Where democracy is under pressure and crisis reigns, alternative participatory models are developed, as evidenced by the recent worldwide gulf of revolts and protest movements. One of the brightest among them was the Revolution of Dignity in Ukraine. In times of social and political transitions and disturbances there is an urgent need for art. Not because art can change reality, but because it serves as an ideal tool to visualize and predict changes. Art creates space for reflection and contemplation, where alternative pathways can be imagined and where new, critical perspectives can be developed. Art allows us to ask what we can learn from the recent gulf of protest movements such as the Revolution of Dignity?
‘Revolutionize’ is an international research and exhibition project that brings together art and museum institutions from Ukraine and the Netherlands. 30 contemporary artists and art groups from 15 countries through the language of installation, painting, multimedia, video and photo speak about the revolutionary events, and analyze the revolution as a social phenomenon. A personal, critical, and retrospective view focuses on a special historical event – the Revolution of Dignity. The exhibition also presents artifacts from the National Museum of the Revolution of Dignity collection.
Participants: Francis Alÿs (BE), Lara Baladi (EG), James Beckett (ZA), Maksym Bilousov (UA), Marinus Boezem (NL), Adelita Husni-Bey (IT), Irina Botea (RO), Nazar Bilyk (UA), Latifa Echakhch (MA), Harun Farocki (CZ), Jack Goldstein (CA), Hamza Halloubi (MA), Yuriy Hrytsyna (UA), Iman Issa (EG), Illya Isupov (UA), Alevtina Kakhidze (UA), Lesia Khomenko (UA), Sasha Kurmaz (UA), Dariia Kuzmych (UA), Cristina Lucas (ES), Basim Magdy (EG), Lev Manovich (RU), Olexa Mann (UA), Olaf Nicolai (GE), Maria Plotnikova (UA), Leticia Ramos (BR), Vlada Ralko (UA), Fernando Sanchez Castillo (ES), Wolfgang Tillmans (GE), Mona Vatamanu (RO) &Florin Tudor (RO), Vova Vorotniov (UA), Pavel Wolberg (RU). With the participation of the Planning for Protest, Mystetskyi Barbican, Strike Poster, Piotr Armianovski, Aftermath VR: Euromaidan.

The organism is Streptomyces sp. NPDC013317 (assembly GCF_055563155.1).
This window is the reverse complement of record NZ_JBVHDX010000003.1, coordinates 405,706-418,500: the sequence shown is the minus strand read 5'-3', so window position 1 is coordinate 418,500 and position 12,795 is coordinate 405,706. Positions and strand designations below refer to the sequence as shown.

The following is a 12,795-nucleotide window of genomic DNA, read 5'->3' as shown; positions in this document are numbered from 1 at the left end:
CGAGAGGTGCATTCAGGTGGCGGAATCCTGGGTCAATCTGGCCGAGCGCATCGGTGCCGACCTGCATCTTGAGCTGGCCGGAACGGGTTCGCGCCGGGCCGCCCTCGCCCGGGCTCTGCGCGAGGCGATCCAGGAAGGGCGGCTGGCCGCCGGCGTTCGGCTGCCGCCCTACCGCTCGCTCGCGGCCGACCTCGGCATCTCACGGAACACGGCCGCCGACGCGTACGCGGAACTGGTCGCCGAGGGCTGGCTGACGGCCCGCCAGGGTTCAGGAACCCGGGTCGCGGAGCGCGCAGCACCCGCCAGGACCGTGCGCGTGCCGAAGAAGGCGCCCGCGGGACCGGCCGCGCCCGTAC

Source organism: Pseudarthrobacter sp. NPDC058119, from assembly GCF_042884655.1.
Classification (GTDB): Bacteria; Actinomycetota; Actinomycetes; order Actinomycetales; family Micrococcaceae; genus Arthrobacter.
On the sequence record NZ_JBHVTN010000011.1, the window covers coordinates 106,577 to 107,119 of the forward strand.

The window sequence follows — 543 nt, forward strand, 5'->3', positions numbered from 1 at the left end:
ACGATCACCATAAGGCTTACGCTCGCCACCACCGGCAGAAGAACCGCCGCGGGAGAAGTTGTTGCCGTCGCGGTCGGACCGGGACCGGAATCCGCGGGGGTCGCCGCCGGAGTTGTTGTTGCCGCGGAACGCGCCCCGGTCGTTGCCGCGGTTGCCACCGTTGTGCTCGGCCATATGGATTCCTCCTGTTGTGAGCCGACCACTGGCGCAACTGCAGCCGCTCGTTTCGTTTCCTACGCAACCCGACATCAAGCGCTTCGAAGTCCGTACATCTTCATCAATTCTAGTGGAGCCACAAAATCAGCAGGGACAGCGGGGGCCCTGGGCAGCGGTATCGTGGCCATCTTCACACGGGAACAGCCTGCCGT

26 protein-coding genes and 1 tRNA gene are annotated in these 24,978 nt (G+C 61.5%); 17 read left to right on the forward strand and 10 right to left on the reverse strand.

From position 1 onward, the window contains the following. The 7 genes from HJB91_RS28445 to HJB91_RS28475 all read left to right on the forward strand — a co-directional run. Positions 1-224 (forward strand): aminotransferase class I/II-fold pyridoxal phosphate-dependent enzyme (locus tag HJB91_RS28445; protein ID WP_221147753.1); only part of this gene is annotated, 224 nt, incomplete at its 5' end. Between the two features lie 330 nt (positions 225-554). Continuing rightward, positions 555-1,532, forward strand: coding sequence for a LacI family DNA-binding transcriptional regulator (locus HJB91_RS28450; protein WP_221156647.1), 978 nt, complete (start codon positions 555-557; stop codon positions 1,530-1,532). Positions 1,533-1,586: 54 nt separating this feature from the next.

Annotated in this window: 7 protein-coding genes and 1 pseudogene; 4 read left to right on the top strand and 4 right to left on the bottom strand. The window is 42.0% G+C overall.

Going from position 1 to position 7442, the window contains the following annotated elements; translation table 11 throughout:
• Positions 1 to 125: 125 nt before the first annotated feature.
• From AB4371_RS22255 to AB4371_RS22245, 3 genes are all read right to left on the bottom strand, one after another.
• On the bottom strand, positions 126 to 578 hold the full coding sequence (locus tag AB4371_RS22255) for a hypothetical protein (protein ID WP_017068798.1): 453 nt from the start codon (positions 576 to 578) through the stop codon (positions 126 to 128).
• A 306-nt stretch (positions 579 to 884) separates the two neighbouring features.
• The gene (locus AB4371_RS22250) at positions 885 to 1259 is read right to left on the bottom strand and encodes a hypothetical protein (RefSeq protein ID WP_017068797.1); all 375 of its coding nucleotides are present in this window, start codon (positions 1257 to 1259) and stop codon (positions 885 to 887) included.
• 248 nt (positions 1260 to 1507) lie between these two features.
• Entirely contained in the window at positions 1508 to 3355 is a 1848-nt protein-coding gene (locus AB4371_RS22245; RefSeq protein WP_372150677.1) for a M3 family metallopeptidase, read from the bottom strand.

Participants’ and artworks’ diversity is an attempt to go beyond the already acquired patterns of the Revolution of Dignity perception. ‘Revolutionize’ puts Ukrainian events into a wider world context, presenting simultaneously the uniqueness and universality of certain situations, events and phenomena. The exhibition demonstrates that the aspiration for freedom, decent living standards, respect for citizens are the universal values shared by all people.
The project creates a possibility for visitors to explore, recall, discuss, leave their thoughts about the Revolution of Dignity. The exhibition provides a platform for an open discussion about the role of art and artists during the revolution and the ability/capability to talk about recent historical events in the language of art.